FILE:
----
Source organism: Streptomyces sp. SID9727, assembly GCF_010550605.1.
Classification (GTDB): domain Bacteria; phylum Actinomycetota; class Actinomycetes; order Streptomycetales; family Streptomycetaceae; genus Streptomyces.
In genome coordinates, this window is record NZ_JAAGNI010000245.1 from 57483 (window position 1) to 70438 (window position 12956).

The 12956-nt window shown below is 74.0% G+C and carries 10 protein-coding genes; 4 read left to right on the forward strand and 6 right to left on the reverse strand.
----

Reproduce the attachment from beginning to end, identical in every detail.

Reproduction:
Source organism: Streptomyces sp. SID9727, assembly GCF_010550605.1.
Classification (GTDB): domain Bacteria; phylum Actinomycetota; class Actinomycetes; order Streptomycetales; family Streptomycetaceae; genus Streptomyces.
In genome coordinates, this window is record NZ_JAAGNI010000245.1 from 57483 (window position 1) to 70438 (window position 12956).

The 12956-nt window shown below is 74.0% G+C and carries 10 protein-coding genes; 4 read left to right on the forward strand and 6 right to left on the reverse strand.